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British Literature

British Literature

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British Literature

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  1. British Literature Frankenstein Take Home Essay Helpful Reminders from Mr. Smith…

  2. Format • 1” Margins (I’m picky about this—get it right.) • Double Spaced, but NO extra space between paragraphs. (be aware of this if you have Word ‘07) • 4 line header. Top left. Single spaced • Your Name • Teacher/Professor Name • Course Name • Date (14 Oct. 2013) • Title should be centered and in the same font size of the essay.

  3. Title? • Yes, you should title your essay! • If you title your essay “Frankenstein” or “Frankenstein Essay,” I reserve the right to be angry. • Use the title as an opportunity to introduce your line of thinking—your argument—to your readers!

  4. Argument (Thesis) • Your most important goal at the beginning of the essay is to respond DIRECTLY the prompt by making an argument (or stating your thesis). • Express this as A FACT! (This means that you cut opinion statements such as “I think,” “I believe”) • If someone asks you…”what is your argument in the essay” and you don’t know how to respond, red flags should fly!!! • Once you make your argument, your job is to defend it. Your evidence is EXAMPLES FROM THE TEXT. • The next 5 slides are review from the Macbeth essay…

  5. Using Text as Evidence • Whenever you make a claim, it should be supported by either implicit or explicit textual evidence. • If you say…”It is clear that Lady Macbeth pushes her husband into the murder of Duncan” you have made a claim that must be supported by evidence. • SO—ask yourself the question, “what in the play makes me think that?” • The answers to this question will lead you to textual evidence that you can use to defend your arguments.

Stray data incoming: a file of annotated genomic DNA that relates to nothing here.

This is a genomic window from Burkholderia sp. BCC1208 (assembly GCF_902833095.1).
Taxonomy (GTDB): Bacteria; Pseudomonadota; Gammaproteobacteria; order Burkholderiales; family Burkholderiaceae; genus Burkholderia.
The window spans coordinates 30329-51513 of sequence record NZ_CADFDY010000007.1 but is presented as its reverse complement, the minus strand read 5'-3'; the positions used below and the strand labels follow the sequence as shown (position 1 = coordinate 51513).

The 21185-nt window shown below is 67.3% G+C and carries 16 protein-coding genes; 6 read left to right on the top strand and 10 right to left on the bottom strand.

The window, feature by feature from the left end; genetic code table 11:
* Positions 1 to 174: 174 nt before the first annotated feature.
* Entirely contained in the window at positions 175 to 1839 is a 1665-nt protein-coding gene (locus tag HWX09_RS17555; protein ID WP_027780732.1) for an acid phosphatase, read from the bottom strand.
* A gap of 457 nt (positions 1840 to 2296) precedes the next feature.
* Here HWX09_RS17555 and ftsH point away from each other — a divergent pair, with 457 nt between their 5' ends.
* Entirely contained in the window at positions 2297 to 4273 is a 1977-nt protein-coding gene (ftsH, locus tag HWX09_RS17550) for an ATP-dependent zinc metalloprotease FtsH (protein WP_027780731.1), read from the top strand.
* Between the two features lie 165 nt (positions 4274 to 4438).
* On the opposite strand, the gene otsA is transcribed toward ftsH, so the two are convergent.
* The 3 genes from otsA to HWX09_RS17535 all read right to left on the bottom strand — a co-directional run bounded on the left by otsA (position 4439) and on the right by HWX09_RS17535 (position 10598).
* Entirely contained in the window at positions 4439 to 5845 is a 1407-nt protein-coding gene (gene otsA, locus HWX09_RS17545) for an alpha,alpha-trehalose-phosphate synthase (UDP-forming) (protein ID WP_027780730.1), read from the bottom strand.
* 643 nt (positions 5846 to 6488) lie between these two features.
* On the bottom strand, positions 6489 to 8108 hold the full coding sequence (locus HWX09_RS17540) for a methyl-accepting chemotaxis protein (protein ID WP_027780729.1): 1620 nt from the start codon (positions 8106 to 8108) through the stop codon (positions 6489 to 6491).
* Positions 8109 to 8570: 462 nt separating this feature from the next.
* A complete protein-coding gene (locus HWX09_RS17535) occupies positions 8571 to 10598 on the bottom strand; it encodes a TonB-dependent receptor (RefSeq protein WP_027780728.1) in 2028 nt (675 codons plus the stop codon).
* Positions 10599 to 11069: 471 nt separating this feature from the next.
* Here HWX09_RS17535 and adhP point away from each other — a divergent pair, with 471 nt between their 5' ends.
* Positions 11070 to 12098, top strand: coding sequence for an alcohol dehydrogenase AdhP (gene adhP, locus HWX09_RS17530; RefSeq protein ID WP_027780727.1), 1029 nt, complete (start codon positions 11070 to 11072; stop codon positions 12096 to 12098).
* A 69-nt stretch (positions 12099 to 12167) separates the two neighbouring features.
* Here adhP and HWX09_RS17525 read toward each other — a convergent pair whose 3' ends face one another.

6. Step 1: Context • When introducing a quote in your paper, first give it context, so that we know where in the play this is happening. Your summary skills will be at work here. • “After meeting the witches on the heath, Macbeth immediately writes his wife a letter to tell her his news.” • By doing this, you’ve set your readers up for the evidence you’re about to present. • The point is that the quote itself makes sense within a certain context—not all on its own. You want to make this context clear to your readers.

  7. Step 2: The Quote (evidence) • After you’ve given your evidence context, you can present the quote… • After Macbeth has written about the witches’ prophecy, he comments that “this I thought good to deliver thee, my dearest partner of greatness, that thou might’st not lose the dues of rejoicing, by being ignorant of what greatness is promised thee” (I, v, 10-12). • Many students make the mistake of ending their discussion of text here. But, you must take it a step further…

  8. Step 3: Demonstrate/explain how the text proves your argument. • Your goal here is to make the connection between the quote and the argument to help convince your audience that your argument is valid. This is the most important step, because this is where you explain your interpretation of the text. • “The fact that it is so important to Macbeth to immediately share this news with his wife, whom he calls his “partner in greatness” demonstrates that the two of them have clearly discussed his, or possibly their, ambition to sit on the throne of Scotland.”

  9. Review… • You’re making an argument that you present as fact. • You’re proving that argument by using examples from the play. • Set the examples from the play in context. • Present the quote. • Make the connection between your argument and the evidence.